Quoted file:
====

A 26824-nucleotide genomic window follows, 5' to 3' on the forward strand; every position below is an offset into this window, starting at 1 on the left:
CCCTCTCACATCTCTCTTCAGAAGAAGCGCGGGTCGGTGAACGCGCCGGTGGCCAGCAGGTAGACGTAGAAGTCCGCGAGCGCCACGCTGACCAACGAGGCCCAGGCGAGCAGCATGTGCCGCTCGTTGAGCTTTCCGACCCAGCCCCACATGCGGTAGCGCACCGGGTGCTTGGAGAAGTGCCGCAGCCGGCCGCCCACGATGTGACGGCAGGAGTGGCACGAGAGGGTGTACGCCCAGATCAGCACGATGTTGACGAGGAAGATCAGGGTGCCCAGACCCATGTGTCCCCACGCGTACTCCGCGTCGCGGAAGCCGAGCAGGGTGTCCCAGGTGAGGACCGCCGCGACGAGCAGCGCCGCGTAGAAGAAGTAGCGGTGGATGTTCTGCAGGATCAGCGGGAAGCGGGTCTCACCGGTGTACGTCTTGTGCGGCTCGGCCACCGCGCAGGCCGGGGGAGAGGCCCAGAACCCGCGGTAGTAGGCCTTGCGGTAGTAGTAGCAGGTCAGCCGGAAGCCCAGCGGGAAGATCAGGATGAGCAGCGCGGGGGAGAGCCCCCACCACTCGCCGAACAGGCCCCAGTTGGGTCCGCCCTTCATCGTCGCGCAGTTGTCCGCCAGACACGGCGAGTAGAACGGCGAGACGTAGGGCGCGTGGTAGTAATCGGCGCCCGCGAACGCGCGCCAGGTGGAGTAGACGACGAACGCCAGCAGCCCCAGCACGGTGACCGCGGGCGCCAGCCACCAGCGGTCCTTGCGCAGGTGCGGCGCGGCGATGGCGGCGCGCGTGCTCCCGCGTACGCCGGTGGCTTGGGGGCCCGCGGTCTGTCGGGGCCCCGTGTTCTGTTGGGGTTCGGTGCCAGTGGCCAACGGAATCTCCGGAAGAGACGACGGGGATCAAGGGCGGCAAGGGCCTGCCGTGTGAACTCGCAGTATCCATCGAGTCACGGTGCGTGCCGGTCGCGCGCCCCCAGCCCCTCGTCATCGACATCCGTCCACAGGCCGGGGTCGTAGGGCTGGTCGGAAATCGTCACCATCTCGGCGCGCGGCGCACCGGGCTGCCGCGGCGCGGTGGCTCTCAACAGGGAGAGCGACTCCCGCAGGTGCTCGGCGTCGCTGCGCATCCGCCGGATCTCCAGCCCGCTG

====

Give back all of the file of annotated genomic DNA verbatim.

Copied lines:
A 26824-nucleotide genomic window follows, 5' to 3' on the forward strand; every position below is an offset into this window, starting at 1 on the left:
CCCTCTCACATCTCTCTTCAGAAGAAGCGCGGGTCGGTGAACGCGCCGGTGGCCAGCAGGTAGACGTAGAAGTCCGCGAGCGCCACGCTGACCAACGAGGCCCAGGCGAGCAGCATGTGCCGCTCGTTGAGCTTTCCGACCCAGCCCCACATGCGGTAGCGCACCGGGTGCTTGGAGAAGTGCCGCAGCCGGCCGCCCACGATGTGACGGCAGGAGTGGCACGAGAGGGTGTACGCCCAGATCAGCACGATGTTGACGAGGAAGATCAGGGTGCCCAGACCCATGTGTCCCCACGCGTACTCCGCGTCGCGGAAGCCGAGCAGGGTGTCCCAGGTGAGGACCGCCGCGACGAGCAGCGCCGCGTAGAAGAAGTAGCGGTGGATGTTCTGCAGGATCAGCGGGAAGCGGGTCTCACCGGTGTACGTCTTGTGCGGCTCGGCCACCGCGCAGGCCGGGGGAGAGGCCCAGAACCCGCGGTAGTAGGCCTTGCGGTAGTAGTAGCAGGTCAGCCGGAAGCCCAGCGGGAAGATCAGGATGAGCAGCGCGGGGGAGAGCCCCCACCACTCGCCGAACAGGCCCCAGTTGGGTCCGCCCTTCATCGTCGCGCAGTTGTCCGCCAGACACGGCGAGTAGAACGGCGAGACGTAGGGCGCGTGGTAGTAATCGGCGCCCGCGAACGCGCGCCAGGTGGAGTAGACGACGAACGCCAGCAGCCCCAGCACGGTGACCGCGGGCGCCAGCCACCAGCGGTCCTTGCGCAGGTGCGGCGCGGCGATGGCGGCGCGCGTGCTCCCGCGTACGCCGGTGGCTTGGGGGCCCGCGGTCTGTCGGGGCCCCGTGTTCTGTTGGGGTTCGGTGCCAGTGGCCAACGGAATCTCCGGAAGAGACGACGGGGATCAAGGGCGGCAAGGGCCTGCCGTGTGAACTCGCAGTATCCATCGAGTCACGGTGCGTGCCGGTCGCGCGCCCCCAGCCCCTCGTCATCGACATCCGTCCACAGGCCGGGGTCGTAGGGCTGGTCGGAAATCGTCACCATCTCGGCGCGCGGCGCACCGGGCTGCCGCGGCGCGGTGGCTCTCAACAGGGAGAGCGACTCCCGCAGGTGCTCGGCGTCGCTGCGCATCCGCCGGATCTCCAGCCCGCTG